PMBOA suggested that the government could promote bus driving as a profession for youths, especially school dropouts. “Train our school leavers free-of-charge and give opportunities for dropouts so that they can enter the employment market and earn a living,” said its President Datuk Mohamad Ashfar Ali.
Perhaps there should be a law that penalises these companies (revoke their licence if they reach a certain number of demerit points) if there isn’t one already. Goldstar Express’ operator’s licence and its entire fleet was suspended on 25 Dec, until investigations are completed.
Additionally, a speed limiter could remedy the problem of bad bus drivers’ speeding habits. Thing is, SPAD had initially planned to equip all buses with GPS units that allow real-time monitoring of their locations, but it did not come into effect. Meanwhile, Malaysian Consumers Associations (Maconas) Secretary-General Datuk Amarjit Singh Gill questioned why SPAD wanna wait for 2020 to implement it:
“Enough is enough. Do we still want to see more carnage and loss of life due to our failures? After an incident, everyone goes back to their comfort zone and wait till the next incident to happen.” – Datuk Amarjit, The Star
4. Bus companies can’t get fresh blood in
Errr, if the industry is full of problematic otais… why not hire NEW drivers who won’t speed, take drugs or commit offences? Well, bus companies would if they could, unfortunately nobody wants in. They can’t seem to attract fresh blood because firstly, the salary dang low. Can you guess how much their basic pay is? RM2,000!! (No wonder they gotta chase commissions to make ends meet).
Secondly, it’s not cheap to even get the driving licences, adds Datuk Ashfar from PMBOA. It costs between RM2,000-RM2,500 to obtain a Class D licence, RM1,500-RM2,000 for a Class E licence (for heavy motor car), and RM1,500-RM2,000 for a Vocational Public Service Vehicle (PSV) Bus licence. The entire process might take at least 2 years before drivers could even see their first paycheck.
“Those without any of these driving licences will have to spend between RM5,000 and RM6,500 to get all the Class D, Class E and PSV Bus licences in order to become a bus driver.” – Datuk Ashfar on Borneo Post
And with more and more otais retiring or changing jobs, the pool is just getting smaller and smaller. In the end, bus companies are stuck with old drivers who have bad habits. To remedy this, Datuk Ashfar has an idea to create a course for polytechnic schools across Malaysia, to teach and test drivers from Class D to PSV licences. Alternatively, the Malaysian Institute of Road Safety Research (Miros) Chairman Tan Sri Lee Lam Thye recommended setting up a special training school to produce professional bus drivers.
5. Poor vehicle maintenance
Another reason why bad buses are still on our roads is because they don’t go for their routine, MANDATORY checkups. Just as people need doctors when they’re sick, buses need Puspakom to ‘diagnose’ if they are ok, or need repairing. (PS: Puspakom is the only vehicle inspection company appointed by the government to handle all mandatory inspections for commercial and public vehicles (yep, that includes buses)).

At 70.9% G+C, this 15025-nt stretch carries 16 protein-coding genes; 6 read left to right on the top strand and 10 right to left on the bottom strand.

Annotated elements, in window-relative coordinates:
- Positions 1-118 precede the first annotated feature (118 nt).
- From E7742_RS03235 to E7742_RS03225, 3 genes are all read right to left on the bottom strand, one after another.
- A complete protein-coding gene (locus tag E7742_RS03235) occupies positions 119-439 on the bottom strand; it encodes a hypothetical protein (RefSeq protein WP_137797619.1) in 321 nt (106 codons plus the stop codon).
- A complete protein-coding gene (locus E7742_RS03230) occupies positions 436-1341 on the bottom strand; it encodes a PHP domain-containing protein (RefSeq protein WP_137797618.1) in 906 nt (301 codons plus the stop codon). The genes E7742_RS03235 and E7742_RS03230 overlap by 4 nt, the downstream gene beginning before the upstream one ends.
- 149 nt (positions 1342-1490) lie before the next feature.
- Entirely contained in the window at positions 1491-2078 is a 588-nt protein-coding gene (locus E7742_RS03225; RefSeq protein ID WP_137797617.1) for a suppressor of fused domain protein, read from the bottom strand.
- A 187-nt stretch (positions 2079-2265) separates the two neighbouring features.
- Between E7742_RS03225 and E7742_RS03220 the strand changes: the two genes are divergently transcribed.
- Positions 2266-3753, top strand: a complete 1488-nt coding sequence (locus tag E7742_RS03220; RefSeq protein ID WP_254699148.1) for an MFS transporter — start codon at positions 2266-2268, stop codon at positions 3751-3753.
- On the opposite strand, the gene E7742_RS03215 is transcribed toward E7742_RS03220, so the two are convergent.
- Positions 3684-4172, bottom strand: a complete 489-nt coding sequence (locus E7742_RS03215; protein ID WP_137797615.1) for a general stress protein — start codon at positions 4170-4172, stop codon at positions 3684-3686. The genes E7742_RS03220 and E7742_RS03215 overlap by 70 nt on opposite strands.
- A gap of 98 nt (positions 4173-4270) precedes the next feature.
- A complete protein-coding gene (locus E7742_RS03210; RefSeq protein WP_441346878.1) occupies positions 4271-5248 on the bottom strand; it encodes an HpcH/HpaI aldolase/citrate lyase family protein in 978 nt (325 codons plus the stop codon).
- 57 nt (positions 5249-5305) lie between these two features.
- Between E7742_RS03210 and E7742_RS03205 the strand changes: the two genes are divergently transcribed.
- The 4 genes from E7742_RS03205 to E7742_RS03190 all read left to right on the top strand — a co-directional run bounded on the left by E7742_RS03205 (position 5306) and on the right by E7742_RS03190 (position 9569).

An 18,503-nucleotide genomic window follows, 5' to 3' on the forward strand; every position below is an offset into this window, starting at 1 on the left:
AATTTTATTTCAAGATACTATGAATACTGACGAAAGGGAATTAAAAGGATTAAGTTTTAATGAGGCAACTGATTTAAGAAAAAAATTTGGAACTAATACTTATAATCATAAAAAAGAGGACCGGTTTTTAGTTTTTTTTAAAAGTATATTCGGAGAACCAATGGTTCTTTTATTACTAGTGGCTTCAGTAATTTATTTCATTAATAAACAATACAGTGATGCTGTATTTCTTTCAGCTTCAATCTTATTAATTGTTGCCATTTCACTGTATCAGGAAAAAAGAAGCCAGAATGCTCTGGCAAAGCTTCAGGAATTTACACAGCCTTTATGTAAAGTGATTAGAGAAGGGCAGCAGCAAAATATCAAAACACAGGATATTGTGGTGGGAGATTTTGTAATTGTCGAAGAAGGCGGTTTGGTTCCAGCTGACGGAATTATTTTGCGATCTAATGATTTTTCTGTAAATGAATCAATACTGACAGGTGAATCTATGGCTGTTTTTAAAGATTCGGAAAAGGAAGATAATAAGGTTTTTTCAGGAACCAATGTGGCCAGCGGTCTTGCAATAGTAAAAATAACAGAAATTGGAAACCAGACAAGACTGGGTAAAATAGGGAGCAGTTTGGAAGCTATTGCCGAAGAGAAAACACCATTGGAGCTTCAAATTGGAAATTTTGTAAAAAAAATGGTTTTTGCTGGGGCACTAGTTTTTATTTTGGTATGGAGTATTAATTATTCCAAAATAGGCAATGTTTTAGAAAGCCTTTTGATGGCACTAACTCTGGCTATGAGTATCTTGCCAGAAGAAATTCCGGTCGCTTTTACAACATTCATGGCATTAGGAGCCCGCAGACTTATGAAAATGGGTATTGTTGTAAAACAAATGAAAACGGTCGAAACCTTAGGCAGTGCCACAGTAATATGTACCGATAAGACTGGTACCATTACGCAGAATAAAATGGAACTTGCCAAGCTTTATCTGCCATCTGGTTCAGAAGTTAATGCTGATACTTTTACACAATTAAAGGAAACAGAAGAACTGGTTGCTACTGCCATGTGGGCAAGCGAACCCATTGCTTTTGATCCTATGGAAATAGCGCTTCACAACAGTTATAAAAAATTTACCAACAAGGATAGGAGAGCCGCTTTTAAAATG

Puspakom reported that 4,111 commercial buses were not brought in for their checkups last year to have their brakes and tyres checked. In fact, the Road Transport Department (JPJ) blacklisted 649 buses for failing three consecutive inspections, and fined 4,513 for not displaying Puspakom inspection discs. Runners who sometimes help with inspections alleged that it was common for bus operators to send their vehicles for inspection only once a year, while the rule is they’re supposed to check them every 6 months, however, to be EXTRA safe:
“It is advisable for bus operators/drivers to maintain their vehicle according to the mileage-based maintenance manual issued by the respective manufacturer and not just rely on vehicle inspection once every six months.” – statement from Puspakom in The Star
To show you just how dangerous skipping inspections can be check out this video of a bus ramming into 10 vehicles on a slope because its brakes were faulty:
Seems like the authorities already set good rules… so what’s missing?
Ok gaiz, so to recap right… it does seem like the authorities – SPAD, Ministry of Transport, JPJ and Puspakom – have set some pretty decent rules on safety of buses and commercial vehicles in general. For example, must go for Puspakom checkup every 6 months, JPJ’s driver profiling to make sure they are on their best behaviour, drug screenings, etc.
On top of that, there are more good policies they can implement (some have been proposed and might be implemented soon, but some were shelved), such as a DAILY urine test. JPJ wanted to collaborate with the National Anti-Drug Agency (Nada) to deploy 300 officials to a few bus terminals and highway rest stops to test bus drivers. Bus companies however weren’t keen on making it a daily thing, so unfortunately they changed it to testing at random only. Although, if this was carried out daily, think of how many drug cases would disappear, right?
Next, they wanted to use GPS to track location and speed of buses, but then kena pushed to 2020 pulak. But why wait 3 more years? This would be actually be great to implement now so that bus drivers don’t speed on the road. It could save so many lives in that 3 years. Thirdly of course, there is changing the commission system to increase drivers’ basic salary instead. Plus, there were calls for mandatory seat belts and banning travel at night.
So they have great policies, but perhaps the problem lies with ENFORCING the regulations… ermm or rather lack of enforcing them. Miros said these accidents would not happen if the authorities make those policies black and white. “This is all about law enforcement. We have to monitor just how effective the law enforcement has been,” said its President Lee Lam Thye. All these policies had been proposed after the horrific 2013 Genting Highlands bus crash, but had not been implemented until today.
Until we really get the ball rolling, we might continue to see unwanted tragedies and heartbroken families.